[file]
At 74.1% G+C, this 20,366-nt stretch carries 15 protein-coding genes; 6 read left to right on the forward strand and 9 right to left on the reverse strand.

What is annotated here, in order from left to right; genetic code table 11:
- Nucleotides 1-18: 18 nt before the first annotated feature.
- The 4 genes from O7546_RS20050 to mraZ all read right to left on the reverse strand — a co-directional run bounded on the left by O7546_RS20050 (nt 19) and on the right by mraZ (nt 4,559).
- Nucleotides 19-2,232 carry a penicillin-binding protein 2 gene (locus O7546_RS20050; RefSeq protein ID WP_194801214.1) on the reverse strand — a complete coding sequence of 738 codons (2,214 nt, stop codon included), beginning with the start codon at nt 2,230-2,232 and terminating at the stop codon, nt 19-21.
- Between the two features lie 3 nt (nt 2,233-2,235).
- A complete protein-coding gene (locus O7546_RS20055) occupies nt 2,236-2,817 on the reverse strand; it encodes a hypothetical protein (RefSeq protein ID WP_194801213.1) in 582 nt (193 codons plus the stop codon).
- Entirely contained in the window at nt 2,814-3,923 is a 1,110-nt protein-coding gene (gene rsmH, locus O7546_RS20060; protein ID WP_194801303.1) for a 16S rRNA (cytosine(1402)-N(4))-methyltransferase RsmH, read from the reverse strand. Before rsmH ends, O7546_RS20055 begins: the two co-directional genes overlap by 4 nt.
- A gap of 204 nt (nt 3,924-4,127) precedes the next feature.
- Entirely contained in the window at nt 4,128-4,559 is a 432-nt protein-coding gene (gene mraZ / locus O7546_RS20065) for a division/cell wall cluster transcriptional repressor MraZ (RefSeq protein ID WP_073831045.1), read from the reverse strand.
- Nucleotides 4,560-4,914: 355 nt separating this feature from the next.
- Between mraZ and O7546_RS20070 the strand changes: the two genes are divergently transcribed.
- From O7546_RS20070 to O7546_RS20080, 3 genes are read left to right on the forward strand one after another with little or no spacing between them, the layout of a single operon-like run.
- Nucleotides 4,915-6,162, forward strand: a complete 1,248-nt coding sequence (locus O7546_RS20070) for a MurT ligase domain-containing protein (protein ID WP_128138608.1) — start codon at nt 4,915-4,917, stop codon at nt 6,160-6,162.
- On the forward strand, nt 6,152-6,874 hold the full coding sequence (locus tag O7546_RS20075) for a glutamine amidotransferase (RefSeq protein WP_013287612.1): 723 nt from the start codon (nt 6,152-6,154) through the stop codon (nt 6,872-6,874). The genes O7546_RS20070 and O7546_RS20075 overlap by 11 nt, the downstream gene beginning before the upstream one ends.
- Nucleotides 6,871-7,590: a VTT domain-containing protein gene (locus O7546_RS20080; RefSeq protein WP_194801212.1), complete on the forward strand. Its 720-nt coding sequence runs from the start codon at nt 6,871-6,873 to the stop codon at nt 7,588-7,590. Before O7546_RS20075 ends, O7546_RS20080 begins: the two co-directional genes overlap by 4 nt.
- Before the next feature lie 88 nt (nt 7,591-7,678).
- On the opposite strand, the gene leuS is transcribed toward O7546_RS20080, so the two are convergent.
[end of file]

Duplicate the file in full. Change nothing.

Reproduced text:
At 74.1% G+C, this 20,366-nt stretch carries 15 protein-coding genes; 6 read left to right on the forward strand and 9 right to left on the reverse strand.

What is annotated here, in order from left to right; genetic code table 11:
- Nucleotides 1-18: 18 nt before the first annotated feature.
- The 4 genes from O7546_RS20050 to mraZ all read right to left on the reverse strand — a co-directional run bounded on the left by O7546_RS20050 (nt 19) and on the right by mraZ (nt 4,559).
- Nucleotides 19-2,232 carry a penicillin-binding protein 2 gene (locus O7546_RS20050; RefSeq protein ID WP_194801214.1) on the reverse strand — a complete coding sequence of 738 codons (2,214 nt, stop codon included), beginning with the start codon at nt 2,230-2,232 and terminating at the stop codon, nt 19-21.
- Between the two features lie 3 nt (nt 2,233-2,235).
- A complete protein-coding gene (locus O7546_RS20055) occupies nt 2,236-2,817 on the reverse strand; it encodes a hypothetical protein (RefSeq protein ID WP_194801213.1) in 582 nt (193 codons plus the stop codon).
- Entirely contained in the window at nt 2,814-3,923 is a 1,110-nt protein-coding gene (gene rsmH, locus O7546_RS20060; protein ID WP_194801303.1) for a 16S rRNA (cytosine(1402)-N(4))-methyltransferase RsmH, read from the reverse strand. Before rsmH ends, O7546_RS20055 begins: the two co-directional genes overlap by 4 nt.
- A gap of 204 nt (nt 3,924-4,127) precedes the next feature.
- Entirely contained in the window at nt 4,128-4,559 is a 432-nt protein-coding gene (gene mraZ / locus O7546_RS20065) for a division/cell wall cluster transcriptional repressor MraZ (RefSeq protein ID WP_073831045.1), read from the reverse strand.
- Nucleotides 4,560-4,914: 355 nt separating this feature from the next.
- Between mraZ and O7546_RS20070 the strand changes: the two genes are divergently transcribed.
- From O7546_RS20070 to O7546_RS20080, 3 genes are read left to right on the forward strand one after another with little or no spacing between them, the layout of a single operon-like run.
- Nucleotides 4,915-6,162, forward strand: a complete 1,248-nt coding sequence (locus O7546_RS20070) for a MurT ligase domain-containing protein (protein ID WP_128138608.1) — start codon at nt 4,915-4,917, stop codon at nt 6,160-6,162.
- On the forward strand, nt 6,152-6,874 hold the full coding sequence (locus tag O7546_RS20075) for a glutamine amidotransferase (RefSeq protein WP_013287612.1): 723 nt from the start codon (nt 6,152-6,154) through the stop codon (nt 6,872-6,874). The genes O7546_RS20070 and O7546_RS20075 overlap by 11 nt, the downstream gene beginning before the upstream one ends.
- Nucleotides 6,871-7,590: a VTT domain-containing protein gene (locus O7546_RS20080; RefSeq protein WP_194801212.1), complete on the forward strand. Its 720-nt coding sequence runs from the start codon at nt 6,871-6,873 to the stop codon at nt 7,588-7,590. Before O7546_RS20075 ends, O7546_RS20080 begins: the two co-directional genes overlap by 4 nt.
- Before the next feature lie 88 nt (nt 7,591-7,678).
- On the opposite strand, the gene leuS is transcribed toward O7546_RS20080, so the two are convergent.